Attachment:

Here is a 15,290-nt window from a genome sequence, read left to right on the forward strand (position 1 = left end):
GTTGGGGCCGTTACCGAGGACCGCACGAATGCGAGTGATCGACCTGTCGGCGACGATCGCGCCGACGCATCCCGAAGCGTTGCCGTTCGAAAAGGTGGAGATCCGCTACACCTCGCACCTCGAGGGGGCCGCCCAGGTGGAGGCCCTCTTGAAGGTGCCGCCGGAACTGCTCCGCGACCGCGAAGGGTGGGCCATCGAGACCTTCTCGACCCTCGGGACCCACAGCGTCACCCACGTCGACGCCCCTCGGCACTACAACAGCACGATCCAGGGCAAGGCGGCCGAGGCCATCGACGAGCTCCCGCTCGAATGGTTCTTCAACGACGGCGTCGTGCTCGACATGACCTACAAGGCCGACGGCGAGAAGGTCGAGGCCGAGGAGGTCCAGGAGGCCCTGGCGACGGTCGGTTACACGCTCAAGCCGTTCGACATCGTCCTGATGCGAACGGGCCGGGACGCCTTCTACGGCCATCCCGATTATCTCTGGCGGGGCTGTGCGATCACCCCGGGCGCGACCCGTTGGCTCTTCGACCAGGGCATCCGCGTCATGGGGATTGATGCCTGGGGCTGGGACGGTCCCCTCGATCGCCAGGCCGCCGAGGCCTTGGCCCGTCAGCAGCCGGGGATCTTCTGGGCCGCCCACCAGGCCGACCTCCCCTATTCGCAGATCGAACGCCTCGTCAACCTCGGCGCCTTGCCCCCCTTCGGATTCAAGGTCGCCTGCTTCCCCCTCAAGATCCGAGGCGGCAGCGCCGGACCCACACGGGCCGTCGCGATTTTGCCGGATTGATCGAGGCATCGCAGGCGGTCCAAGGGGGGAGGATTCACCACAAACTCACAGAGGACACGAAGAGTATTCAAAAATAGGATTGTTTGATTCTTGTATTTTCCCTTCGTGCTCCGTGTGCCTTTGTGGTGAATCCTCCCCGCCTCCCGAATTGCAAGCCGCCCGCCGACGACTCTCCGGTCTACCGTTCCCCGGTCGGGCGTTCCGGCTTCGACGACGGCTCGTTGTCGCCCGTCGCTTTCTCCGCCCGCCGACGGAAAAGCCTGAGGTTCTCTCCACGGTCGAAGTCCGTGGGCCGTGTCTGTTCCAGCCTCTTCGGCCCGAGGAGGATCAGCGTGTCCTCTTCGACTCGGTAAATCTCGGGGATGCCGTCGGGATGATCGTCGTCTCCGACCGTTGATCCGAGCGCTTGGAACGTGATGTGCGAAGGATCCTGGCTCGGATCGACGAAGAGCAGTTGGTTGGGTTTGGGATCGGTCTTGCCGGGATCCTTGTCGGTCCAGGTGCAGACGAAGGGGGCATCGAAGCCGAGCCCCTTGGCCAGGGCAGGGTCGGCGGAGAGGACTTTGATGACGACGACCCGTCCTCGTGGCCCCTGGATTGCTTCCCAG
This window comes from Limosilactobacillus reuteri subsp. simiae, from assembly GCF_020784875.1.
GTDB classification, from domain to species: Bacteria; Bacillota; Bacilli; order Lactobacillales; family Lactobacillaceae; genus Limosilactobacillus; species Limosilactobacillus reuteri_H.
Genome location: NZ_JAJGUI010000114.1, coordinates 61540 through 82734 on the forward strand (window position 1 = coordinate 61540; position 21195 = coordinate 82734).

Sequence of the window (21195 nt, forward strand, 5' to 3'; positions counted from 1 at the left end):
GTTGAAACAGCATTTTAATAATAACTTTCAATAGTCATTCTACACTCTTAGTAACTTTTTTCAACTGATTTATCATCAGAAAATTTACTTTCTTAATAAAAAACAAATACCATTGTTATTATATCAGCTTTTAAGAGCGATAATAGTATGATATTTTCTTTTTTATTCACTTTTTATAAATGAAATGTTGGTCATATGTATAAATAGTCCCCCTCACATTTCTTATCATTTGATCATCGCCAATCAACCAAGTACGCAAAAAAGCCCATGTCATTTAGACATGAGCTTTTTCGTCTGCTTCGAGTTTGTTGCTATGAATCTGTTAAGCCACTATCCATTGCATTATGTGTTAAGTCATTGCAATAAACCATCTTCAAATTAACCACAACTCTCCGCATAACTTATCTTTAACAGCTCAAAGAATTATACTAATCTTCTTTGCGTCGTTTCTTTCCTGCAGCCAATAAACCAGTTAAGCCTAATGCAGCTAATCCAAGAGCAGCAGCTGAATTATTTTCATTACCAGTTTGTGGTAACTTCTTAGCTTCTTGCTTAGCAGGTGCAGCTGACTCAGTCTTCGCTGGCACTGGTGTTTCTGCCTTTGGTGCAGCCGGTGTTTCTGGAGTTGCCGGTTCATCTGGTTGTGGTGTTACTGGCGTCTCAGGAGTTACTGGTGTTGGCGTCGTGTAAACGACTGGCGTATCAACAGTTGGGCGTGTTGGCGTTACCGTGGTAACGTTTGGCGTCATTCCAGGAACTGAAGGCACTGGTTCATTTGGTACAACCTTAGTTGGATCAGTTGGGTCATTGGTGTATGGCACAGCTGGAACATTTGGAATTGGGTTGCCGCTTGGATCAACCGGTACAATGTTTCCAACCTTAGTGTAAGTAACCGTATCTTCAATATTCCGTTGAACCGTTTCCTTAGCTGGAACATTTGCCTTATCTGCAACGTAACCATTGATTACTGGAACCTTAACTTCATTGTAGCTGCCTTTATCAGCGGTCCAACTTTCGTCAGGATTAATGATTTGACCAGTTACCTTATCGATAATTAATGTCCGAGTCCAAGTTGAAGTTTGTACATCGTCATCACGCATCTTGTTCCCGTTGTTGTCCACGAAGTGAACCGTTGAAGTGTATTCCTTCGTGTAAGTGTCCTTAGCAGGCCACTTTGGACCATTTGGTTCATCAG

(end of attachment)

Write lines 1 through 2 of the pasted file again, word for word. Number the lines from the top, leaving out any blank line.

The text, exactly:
Here is a 15,290-nt window from a genome sequence, read left to right on the forward strand (position 1 = left end):
GTTGGGGCCGTTACCGAGGACCGCACGAATGCGAGTGATCGACCTGTCGGCGACGATCGCGCCGACGCATCCCGAAGCGTTGCCGTTCGAAAAGGTGGAGATCCGCTACACCTCGCACCTCGAGGGGGCCGCCCAGGTGGAGGCCCTCTTGAAGGTGCCGCCGGAACTGCTCCGCGACCGCGAAGGGTGGGCCATCGAGACCTTCTCGACCCTCGGGACCCACAGCGTCACCCACGTCGACGCCCCTCGGCACTACAACAGCACGATCCAGGGCAAGGCGGCCGAGGCCATCGACGAGCTCCCGCTCGAATGGTTCTTCAACGACGGCGTCGTGCTCGACATGACCTACAAGGCCGACGGCGAGAAGGTCGAGGCCGAGGAGGTCCAGGAGGCCCTGGCGACGGTCGGTTACACGCTCAAGCCGTTCGACATCGTCCTGATGCGAACGGGCCGGGACGCCTTCTACGGCCATCCCGATTATCTCTGGCGGGGCTGTGCGATCACCCCGGGCGCGACCCGTTGGCTCTTCGACCAGGGCATCCGCGTCATGGGGATTGATGCCTGGGGCTGGGACGGTCCCCTCGATCGCCAGGCCGCCGAGGCCTTGGCCCGTCAGCAGCCGGGGATCTTCTGGGCCGCCCACCAGGCCGACCTCCCCTATTCGCAGATCGAACGCCTCGTCAACCTCGGCGCCTTGCCCCCCTTCGGATTCAAGGTCGCCTGCTTCCCCCTCAAGATCCGAGGCGGCAGCGCCGGACCCACACGGGCCGTCGCGATTTTGCCGGATTGATCGAGGCATCGCAGGCGGTCCAAGGGGGGAGGATTCACCACAAACTCACAGAGGACACGAAGAGTATTCAAAAATAGGATTGTTTGATTCTTGTATTTTCCCTTCGTGCTCCGTGTGCCTTTGTGGTGAATCCTCCCCGCCTCCCGAATTGCAAGCCGCCCGCCGACGACTCTCCGGTCTACCGTTCCCCGGTCGGGCGTTCCGGCTTCGACGACGGCTCGTTGTCGCCCGTCGCTTTCTCCGCCCGCCGACGGAAAAGCCTGAGGTTCTCTCCACGGTCGAAGTCCGTGGGCCGTGTCTGTTCCAGCCTCTTCGGCCCGAGGAGGATCAGCGTGTCCTCTTCGACTCGGTAAATCTCGGGGATGCCGTCGGGATGATCGTCGTCTCCGACCGTTGATCCGAGCGCTTGGAACGTGATGTGCGAAGGATCCTGGCTCGGATCGACGAAGAGCAGTTGGTTGGGTTTGGGATCGGTCTTGCCGGGATCCTTGTCGGTCCAGGTGCAGACGAAGGGGGCATCGAAGCCGAGCCCCTTGGCCAGGGCAGGGTCGGCGGAGAGGACTTTGATGACGACGACCCGTCCTCGTGGCCCCTGGATTGCTTCCCAG